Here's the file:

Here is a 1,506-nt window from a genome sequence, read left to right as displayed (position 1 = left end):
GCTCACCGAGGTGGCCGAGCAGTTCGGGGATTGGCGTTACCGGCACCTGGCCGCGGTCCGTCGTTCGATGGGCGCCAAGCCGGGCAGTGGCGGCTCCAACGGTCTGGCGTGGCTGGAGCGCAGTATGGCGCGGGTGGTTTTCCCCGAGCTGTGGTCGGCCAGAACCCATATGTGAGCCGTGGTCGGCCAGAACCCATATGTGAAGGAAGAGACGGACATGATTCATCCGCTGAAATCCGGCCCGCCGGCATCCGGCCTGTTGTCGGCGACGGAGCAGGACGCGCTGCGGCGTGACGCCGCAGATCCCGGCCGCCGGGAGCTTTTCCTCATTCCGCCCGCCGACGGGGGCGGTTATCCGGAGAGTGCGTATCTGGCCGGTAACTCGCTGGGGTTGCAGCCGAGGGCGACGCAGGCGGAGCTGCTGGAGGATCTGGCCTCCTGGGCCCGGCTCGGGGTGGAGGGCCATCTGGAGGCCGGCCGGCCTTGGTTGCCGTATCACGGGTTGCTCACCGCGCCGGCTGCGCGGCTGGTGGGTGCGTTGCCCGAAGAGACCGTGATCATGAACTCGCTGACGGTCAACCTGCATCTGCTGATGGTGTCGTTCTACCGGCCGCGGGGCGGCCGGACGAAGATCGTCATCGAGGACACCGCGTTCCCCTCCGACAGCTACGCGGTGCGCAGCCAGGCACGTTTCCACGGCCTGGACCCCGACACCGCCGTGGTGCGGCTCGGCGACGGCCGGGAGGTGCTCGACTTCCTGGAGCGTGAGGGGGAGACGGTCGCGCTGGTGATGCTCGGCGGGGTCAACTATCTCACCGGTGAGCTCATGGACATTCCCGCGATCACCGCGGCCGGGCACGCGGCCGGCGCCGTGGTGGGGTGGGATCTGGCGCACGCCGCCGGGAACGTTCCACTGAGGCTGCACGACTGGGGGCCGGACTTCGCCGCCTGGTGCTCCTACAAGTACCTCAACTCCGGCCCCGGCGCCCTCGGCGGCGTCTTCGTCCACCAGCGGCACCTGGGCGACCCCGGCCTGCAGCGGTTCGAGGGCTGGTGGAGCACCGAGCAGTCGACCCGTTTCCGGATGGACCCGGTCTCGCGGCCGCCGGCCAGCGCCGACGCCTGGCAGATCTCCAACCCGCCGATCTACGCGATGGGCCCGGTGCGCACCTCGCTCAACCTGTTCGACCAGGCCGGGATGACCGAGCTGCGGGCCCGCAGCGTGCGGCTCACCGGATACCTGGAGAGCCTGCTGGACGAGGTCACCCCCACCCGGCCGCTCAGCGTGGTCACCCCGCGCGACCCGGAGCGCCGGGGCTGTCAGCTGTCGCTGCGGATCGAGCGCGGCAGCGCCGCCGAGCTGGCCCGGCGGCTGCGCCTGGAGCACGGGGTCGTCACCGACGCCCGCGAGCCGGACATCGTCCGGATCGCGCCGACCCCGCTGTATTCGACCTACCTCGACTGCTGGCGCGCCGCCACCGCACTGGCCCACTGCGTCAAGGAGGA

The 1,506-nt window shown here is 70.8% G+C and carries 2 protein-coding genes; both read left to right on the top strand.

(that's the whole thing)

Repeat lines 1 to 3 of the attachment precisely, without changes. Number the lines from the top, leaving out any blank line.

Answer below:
Here is a 1,506-nt window from a genome sequence, read left to right as displayed (position 1 = left end):
GCTCACCGAGGTGGCCGAGCAGTTCGGGGATTGGCGTTACCGGCACCTGGCCGCGGTCCGTCGTTCGATGGGCGCCAAGCCGGGCAGTGGCGGCTCCAACGGTCTGGCGTGGCTGGAGCGCAGTATGGCGCGGGTGGTTTTCCCCGAGCTGTGGTCGGCCAGAACCCATATGTGAGCCGTGGTCGGCCAGAACCCATATGTGAAGGAAGAGACGGACATGATTCATCCGCTGAAATCCGGCCCGCCGGCATCCGGCCTGTTGTCGGCGACGGAGCAGGACGCGCTGCGGCGTGACGCCGCAGATCCCGGCCGCCGGGAGCTTTTCCTCATTCCGCCCGCCGACGGGGGCGGTTATCCGGAGAGTGCGTATCTGGCCGGTAACTCGCTGGGGTTGCAGCCGAGGGCGACGCAGGCGGAGCTGCTGGAGGATCTGGCCTCCTGGGCCCGGCTCGGGGTGGAGGGCCATCTGGAGGCCGGCCGGCCTTGGTTGCCGTATCACGGGTTGCTCACCGCGCCGGCTGCGCGGCTGGTGGGTGCGTTGCCCGAAGAGACCGTGATCATGAACTCGCTGACGGTCAACCTGCATCTGCTGATGGTGTCGTTCTACCGGCCGCGGGGCGGCCGGACGAAGATCGTCATCGAGGACACCGCGTTCCCCTCCGACAGCTACGCGGTGCGCAGCCAGGCACGTTTCCACGGCCTGGACCCCGACACCGCCGTGGTGCGGCTCGGCGACGGCCGGGAGGTGCTCGACTTCCTGGAGCGTGAGGGGGAGACGGTCGCGCTGGTGATGCTCGGCGGGGTCAACTATCTCACCGGTGAGCTCATGGACATTCCCGCGATCACCGCGGCCGGGCACGCGGCCGGCGCCGTGGTGGGGTGGGATCTGGCGCACGCCGCCGGGAACGTTCCACTGAGGCTGCACGACTGGGGGCCGGACTTCGCCGCCTGGTGCTCCTACAAGTACCTCAACTCCGGCCCCGGCGCCCTCGGCGGCGTCTTCGTCCACCAGCGGCACCTGGGCGACCCCGGCCTGCAGCGGTTCGAGGGCTGGTGGAGCACCGAGCAGTCGACCCGTTTCCGGATGGACCCGGTCTCGCGGCCGCCGGCCAGCGCCGACGCCTGGCAGATCTCCAACCCGCCGATCTACGCGATGGGCCCGGTGCGCACCTCGCTCAACCTGTTCGACCAGGCCGGGATGACCGAGCTGCGGGCCCGCAGCGTGCGGCTCACCGGATACCTGGAGAGCCTGCTGGACGAGGTCACCCCCACCCGGCCGCTCAGCGTGGTCACCCCGCGCGACCCGGAGCGCCGGGGCTGTCAGCTGTCGCTGCGGATCGAGCGCGGCAGCGCCGCCGAGCTGGCCCGGCGGCTGCGCCTGGAGCACGGGGTCGTCACCGACGCCCGCGAGCCGGACATCGTCCGGATCGCGCCGACCCCGCTGTATTCGACCTACCTCGACTGCTGGCGCGCCGCCACCGCACTGGCCCACTGCGTCAAGGAGGA

The 1,506-nt window shown here is 70.8% G+C and carries 2 protein-coding genes; both read left to right on the top strand.